I’m just back from an incredible 7 day mountain running trip to Langtang Mountains in north Nepal. Originally, I had hoped to enter the Himalayan 100 race in north India. But despite contacting the organisers months in advance, they told me that the race was full.
Not wanting to be put off and still wanting to get some mountain running in before leaving Nepal, I decided instead to spend a week mountain running in the Himalayas without the pressures and costs associated with an organised race.
After some discussions with my mountain running friends and some consultations of the Lonely Planet Guide, I came up with the following itinerary:
Day 1: 9 hour bus ride north from Kathmandu to Thulo Bharkhu
Day 2: Run from Thulo Bharku (1860m) to Langtang village (3330m) – 33km, 2721m ascent, 1362m descent
Day 3: Run from Langtang village up Kanjin Ri Mountain (4600m) and back – 19km, 1323m ascent and descent
Day 4: Run from Langtang village to Langshisha Kharka (4160m) and back – 36km, 1100m ascent and descent
Day 5: Run from Langtang village back along Valley to Chyolangpati (3584m) – 29km, 2105m ascent, 1963m descent
Day 6: Run from Laurebina Yak, to Gosainkund, over Lauribinayak Pass (4610m) to Tharepati (3510m) – 20km, 1984m ascent, 1932m descent
Day 7: Run from Tharepati to Sundarijal, Kathmandu – 36km, 1260m ascent, 3690m descent
The difficulty in knowing what route to do was that guides on Nepal are written mainly for trekkers. They give hours between destinations rather than the distances and heights. This makes it difficult to work out what is doable in a day when planning a running route. In the end, what I planned to cover in 6 days is normally meant to take 14-15 days when trekking. Instead I did 2-3 trekking days per day and covered the distances and ascents comfortably.
The other issue when going for a mountain running holiday in Nepal was to find someone to go with. People have gone missing in those mountains. Weather can turn bad. It was important therefore for me to not to run the route alone but to have someone to go along with.
Fortunately a friend put me in contact with a Nepali runner named Upendra who turned out to be bionic man in disguise. He was well able to run up and down everything and anything, and was good company as well (despite his limited English and my non-existent Nepali).
It was really fun just packing a small rucksack with lightweight mountain marathon gear and running 5-6 hours per day. We’d start at 7am every morning, when the weather was clear and the views were at their most spectacular. We’d stop off at teahouses on the way to have huge mugs of tea, pancakes, apple pie, lentils and rice, mixed macaroni with unmeltable yak cheese, or whatever was on the carbo-loaded teahouse menu. And then around 2 or 3pm, we’d stop for the night at a teahouse hotel, have a hot bucket shower, rock up beside the log burning stove, and meet the other random tourists who were on the trails as well. By 7pm I’d be in bed, snuggled up in my sleeping bag to keep warm and to rest my legs for the next day’s mountain run.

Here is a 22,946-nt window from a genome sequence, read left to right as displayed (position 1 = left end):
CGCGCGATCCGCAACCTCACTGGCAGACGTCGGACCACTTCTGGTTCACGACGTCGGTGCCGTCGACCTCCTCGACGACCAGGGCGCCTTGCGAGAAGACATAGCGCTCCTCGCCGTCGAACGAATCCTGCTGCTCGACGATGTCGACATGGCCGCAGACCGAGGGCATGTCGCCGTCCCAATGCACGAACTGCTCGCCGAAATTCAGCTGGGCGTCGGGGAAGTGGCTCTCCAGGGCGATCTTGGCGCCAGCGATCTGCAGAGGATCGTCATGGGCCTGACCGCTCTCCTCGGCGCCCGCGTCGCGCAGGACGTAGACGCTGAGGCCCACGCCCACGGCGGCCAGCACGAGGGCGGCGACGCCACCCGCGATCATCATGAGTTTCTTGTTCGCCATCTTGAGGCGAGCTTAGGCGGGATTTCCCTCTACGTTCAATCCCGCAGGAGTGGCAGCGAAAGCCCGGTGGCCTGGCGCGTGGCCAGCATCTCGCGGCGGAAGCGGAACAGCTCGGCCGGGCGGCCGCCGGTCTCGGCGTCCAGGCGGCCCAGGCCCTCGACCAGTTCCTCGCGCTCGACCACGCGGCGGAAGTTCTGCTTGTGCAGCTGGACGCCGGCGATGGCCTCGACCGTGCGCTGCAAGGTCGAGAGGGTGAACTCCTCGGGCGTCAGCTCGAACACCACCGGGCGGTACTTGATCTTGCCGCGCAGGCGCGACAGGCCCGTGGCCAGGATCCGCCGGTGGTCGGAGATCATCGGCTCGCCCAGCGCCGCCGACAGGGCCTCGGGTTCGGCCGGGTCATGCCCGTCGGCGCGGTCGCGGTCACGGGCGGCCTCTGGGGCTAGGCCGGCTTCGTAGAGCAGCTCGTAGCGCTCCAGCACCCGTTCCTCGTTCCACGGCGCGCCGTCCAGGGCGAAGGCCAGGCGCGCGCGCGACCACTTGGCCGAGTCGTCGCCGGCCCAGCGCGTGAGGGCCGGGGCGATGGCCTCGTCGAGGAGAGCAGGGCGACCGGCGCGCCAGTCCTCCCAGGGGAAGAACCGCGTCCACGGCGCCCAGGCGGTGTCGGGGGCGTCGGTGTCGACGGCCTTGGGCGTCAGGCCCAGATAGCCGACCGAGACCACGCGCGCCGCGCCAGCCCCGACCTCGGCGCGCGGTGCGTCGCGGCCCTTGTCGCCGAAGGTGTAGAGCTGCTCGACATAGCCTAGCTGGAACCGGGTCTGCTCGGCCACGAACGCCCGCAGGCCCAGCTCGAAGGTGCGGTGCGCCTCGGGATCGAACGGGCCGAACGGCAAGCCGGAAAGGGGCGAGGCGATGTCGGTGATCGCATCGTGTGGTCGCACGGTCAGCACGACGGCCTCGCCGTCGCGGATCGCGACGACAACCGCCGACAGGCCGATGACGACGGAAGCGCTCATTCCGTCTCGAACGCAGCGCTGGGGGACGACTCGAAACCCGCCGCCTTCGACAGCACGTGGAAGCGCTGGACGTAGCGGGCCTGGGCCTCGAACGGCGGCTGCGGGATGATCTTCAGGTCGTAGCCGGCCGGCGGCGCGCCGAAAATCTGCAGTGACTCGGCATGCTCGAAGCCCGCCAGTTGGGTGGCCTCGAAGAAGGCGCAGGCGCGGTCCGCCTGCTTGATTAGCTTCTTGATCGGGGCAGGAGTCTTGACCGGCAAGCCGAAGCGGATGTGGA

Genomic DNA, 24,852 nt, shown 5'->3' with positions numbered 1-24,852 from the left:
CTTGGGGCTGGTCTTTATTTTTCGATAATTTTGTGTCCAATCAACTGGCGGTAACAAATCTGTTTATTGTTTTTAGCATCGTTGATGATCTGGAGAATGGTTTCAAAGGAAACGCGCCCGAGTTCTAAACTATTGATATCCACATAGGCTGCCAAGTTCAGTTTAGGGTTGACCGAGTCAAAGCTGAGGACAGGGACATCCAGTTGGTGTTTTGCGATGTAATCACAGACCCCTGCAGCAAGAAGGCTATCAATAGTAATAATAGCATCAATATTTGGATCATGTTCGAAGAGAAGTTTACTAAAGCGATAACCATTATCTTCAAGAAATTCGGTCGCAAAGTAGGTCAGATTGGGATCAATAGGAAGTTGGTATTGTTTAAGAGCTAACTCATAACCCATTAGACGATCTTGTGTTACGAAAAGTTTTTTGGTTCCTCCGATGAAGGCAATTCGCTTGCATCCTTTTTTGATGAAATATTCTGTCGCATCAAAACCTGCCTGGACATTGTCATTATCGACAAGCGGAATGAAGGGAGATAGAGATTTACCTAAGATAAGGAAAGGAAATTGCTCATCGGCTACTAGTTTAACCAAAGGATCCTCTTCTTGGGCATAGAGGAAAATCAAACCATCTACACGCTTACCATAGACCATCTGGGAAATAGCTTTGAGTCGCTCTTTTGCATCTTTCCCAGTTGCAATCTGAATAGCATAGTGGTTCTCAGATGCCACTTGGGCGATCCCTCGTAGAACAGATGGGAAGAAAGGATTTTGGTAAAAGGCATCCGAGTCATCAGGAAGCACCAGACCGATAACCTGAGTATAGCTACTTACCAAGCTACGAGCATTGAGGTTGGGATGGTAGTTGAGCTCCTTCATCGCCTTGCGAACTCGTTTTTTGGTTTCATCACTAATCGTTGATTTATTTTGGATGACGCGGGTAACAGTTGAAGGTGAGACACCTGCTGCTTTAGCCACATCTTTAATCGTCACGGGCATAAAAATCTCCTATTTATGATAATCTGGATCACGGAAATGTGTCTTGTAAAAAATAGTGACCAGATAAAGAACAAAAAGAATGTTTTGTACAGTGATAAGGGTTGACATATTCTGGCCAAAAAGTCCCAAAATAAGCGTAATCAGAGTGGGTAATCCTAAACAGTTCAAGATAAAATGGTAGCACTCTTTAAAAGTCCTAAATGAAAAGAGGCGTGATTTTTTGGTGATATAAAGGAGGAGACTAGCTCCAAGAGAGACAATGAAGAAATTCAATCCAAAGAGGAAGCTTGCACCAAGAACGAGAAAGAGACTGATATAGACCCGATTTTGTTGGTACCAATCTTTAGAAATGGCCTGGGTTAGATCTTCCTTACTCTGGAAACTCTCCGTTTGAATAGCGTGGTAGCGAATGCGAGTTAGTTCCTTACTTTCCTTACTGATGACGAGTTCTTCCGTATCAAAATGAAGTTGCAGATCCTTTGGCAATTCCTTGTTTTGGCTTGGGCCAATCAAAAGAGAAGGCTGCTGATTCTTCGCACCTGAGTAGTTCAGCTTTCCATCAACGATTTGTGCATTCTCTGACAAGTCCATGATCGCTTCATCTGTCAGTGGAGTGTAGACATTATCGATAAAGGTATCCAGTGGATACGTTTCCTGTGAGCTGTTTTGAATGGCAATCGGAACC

During our 6 days on the trail, we didn’t meet a single other mountain runner. Despite having the best mountains in the world, mountain running is still a very young sport in Nepal. But there is no reason that Nepal cannot become a mountain running destination for those who want to see some incredible scenery at double or triple walking speed. I suppose many mountain runners prefer to go to a foreign destination for a race rather than just run along trails for the fun of it. Having said that, it was only thanks to my mountain running friends in Kathmandu that I was able to work out a possible itinerary and find a suitable guide.
In the next few weeks, I’ll post about the two sections of my trip. The first will be Day 1 to Day 4 which was the run in and out of Langtang Valley. The second will be Day 5 to Day 7 which was the run from Langtang back to Kathmandu. Wait ‘til you see the incredible views that I was privilege to snap during my week long mountain running trip.